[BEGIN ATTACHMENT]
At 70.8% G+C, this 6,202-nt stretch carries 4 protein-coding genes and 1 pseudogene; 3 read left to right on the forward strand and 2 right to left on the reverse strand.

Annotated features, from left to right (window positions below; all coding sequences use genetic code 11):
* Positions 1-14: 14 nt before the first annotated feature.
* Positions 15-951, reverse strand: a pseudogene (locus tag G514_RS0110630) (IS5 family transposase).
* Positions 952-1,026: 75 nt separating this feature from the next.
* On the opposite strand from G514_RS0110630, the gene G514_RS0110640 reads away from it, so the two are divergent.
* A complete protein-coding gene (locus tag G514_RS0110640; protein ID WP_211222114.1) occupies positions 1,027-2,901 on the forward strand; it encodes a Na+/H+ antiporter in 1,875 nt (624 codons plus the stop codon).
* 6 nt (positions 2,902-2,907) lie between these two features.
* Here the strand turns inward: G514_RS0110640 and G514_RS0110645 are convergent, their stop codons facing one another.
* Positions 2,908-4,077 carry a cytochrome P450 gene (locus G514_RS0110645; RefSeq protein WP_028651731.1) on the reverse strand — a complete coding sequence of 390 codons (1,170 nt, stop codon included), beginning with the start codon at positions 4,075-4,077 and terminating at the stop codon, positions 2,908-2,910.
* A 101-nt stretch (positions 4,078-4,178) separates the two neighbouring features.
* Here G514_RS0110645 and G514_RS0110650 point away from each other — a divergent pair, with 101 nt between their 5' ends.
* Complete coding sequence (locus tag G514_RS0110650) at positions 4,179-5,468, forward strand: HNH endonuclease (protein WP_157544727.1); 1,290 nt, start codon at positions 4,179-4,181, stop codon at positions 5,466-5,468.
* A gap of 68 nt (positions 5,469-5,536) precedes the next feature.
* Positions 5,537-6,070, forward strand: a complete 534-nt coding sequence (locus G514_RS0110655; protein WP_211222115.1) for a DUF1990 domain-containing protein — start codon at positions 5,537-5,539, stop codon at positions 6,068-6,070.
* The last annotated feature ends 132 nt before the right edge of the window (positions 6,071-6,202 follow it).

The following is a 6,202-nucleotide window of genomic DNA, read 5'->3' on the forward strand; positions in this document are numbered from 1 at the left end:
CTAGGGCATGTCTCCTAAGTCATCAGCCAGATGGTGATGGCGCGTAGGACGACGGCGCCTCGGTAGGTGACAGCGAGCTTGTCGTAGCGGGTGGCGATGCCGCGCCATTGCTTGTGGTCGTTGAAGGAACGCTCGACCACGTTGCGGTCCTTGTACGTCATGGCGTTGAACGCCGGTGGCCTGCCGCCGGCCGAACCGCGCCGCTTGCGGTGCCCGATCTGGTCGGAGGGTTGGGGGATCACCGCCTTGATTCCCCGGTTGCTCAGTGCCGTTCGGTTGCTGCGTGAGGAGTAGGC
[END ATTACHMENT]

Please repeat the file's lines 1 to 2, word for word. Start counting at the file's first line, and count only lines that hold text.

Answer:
At 70.8% G+C, this 6,202-nt stretch carries 4 protein-coding genes and 1 pseudogene; 3 read left to right on the forward strand and 2 right to left on the reverse strand.

Annotated features, from left to right (window positions below; all coding sequences use genetic code 11):